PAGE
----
Reporting of Drug-Related Crimes: Resident and Police Perspectives in the United States, 1988-1990 (ICPSR 9925)
Principal Investigator(s): Davis, Robert C., American Bar Association, Criminal Justice Section; Smith, Barbara E., American Bar Association, Criminal Justice Section; Hillenbrand, Susan W., American Bar Association, Criminal Justice Section
This data collection investigates the ways in which police use reports of drug-related crimes provided by residents of high drug/crime areas and how willing residents of these areas are to report such crimes to the police. Structured interviews were conducted by telephone with police representatives in most of the nation's 50 largest cities and in person with residents and police officers in high drug/crime districts in each of four major cities: Newark, Chicago, El Paso, and Philadelphia. Police department representatives were queried about the usefulness of citizen reports, reasons for citizens' reluctance to make reports, how the rate of citizen reports could be improved, and how citizen reports worked with other community crime prevention strategies. Residents were asked about their tenure in the neighborhood, attitudes toward the quality of life in the neighborhood, major social problems facing the neighborhood, and quality of city services such as police and fire protection, garbage collection, and public health services. Additional questions were asked about the amount of crime in the neighborhood, the amount of drug use and drug-related crime, and the fear of crime. Basic demographic information such as sex, race, and language in which the interview was conducted is also provided.
These data are available to the general public.
Davis, Robert C., Barbara E. Smith, and Susan W. Hillenbrand. Reporting of Drug-Related Crimes: Resident and Police Perspectives in the United States, 1988-1990. ICPSR09925-v1. Ann Arbor, MI: Inter-university Consortium for Political and Social Research [distributor], 1993. http://doi.org/10.3886/ICPSR09925.v1
Persistent URL: http://doi.org/10.3886/ICPSR09925.v1
This study was funded by:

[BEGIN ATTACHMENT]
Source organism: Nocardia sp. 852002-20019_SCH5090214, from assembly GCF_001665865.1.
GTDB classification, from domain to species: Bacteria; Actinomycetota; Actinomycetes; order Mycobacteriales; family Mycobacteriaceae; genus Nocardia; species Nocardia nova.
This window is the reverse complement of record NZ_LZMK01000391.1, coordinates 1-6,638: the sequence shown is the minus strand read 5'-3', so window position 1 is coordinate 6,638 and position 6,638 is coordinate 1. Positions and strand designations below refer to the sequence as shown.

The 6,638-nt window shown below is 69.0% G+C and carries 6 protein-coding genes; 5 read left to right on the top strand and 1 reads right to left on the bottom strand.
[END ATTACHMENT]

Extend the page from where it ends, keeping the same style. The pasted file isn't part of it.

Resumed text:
- United States Department of Justice. Office of Justice Programs. National Institute of Justice (88-IJ-CX-0032)
Scope of Study
Subject Terms: citizen crime reporting, community involvement, crime prevention, crime reporting, drug related crimes, fear of crime, fire protection, municipal services, neighborhood conditions, neighborhoods, police officers, police protection
Geographic Coverage: United States
Unit of Observation: Individuals.
Universe: Police departments and neighborhoods across the United States.
Data Types: survey data
Study Purpose: The American Bar Association Criminal Justice Section conducted this study to determine how police use reports of drug-related crimes provided by residents of high-drug crime areas, and how willing residents of these areas are to make such reports. The project was designed to take a careful look at citizen reporting of drug activity. The study attempts to answer three key questions. First, how important to the police are citizen reports of drug activity, which types of reports are most useful, and what can be done on the basis of citizen reports? Second, what is the extent to which residents of high drug-crime neighborhoods are reluctant to make reports to the police, and are they more willing to report other types of crime? Third, what reasons do they give for their reluctance? The study finds its theoretical basis in the literature available on bystander intervention in crime, crime reporting by victims, and community crime prevention. In order to gather the information, interviews were conducted with the supervisors of police narcotics units in 46 cities. Interviews were also conducted with 100 residents of high drug-activity neighborhoods in each of the four cities chosen for in-depth investigation. Site visits and interviews with other officials in these cities were also undertaken. Answers to the questions were expected to help the authors in recommending steps to the police.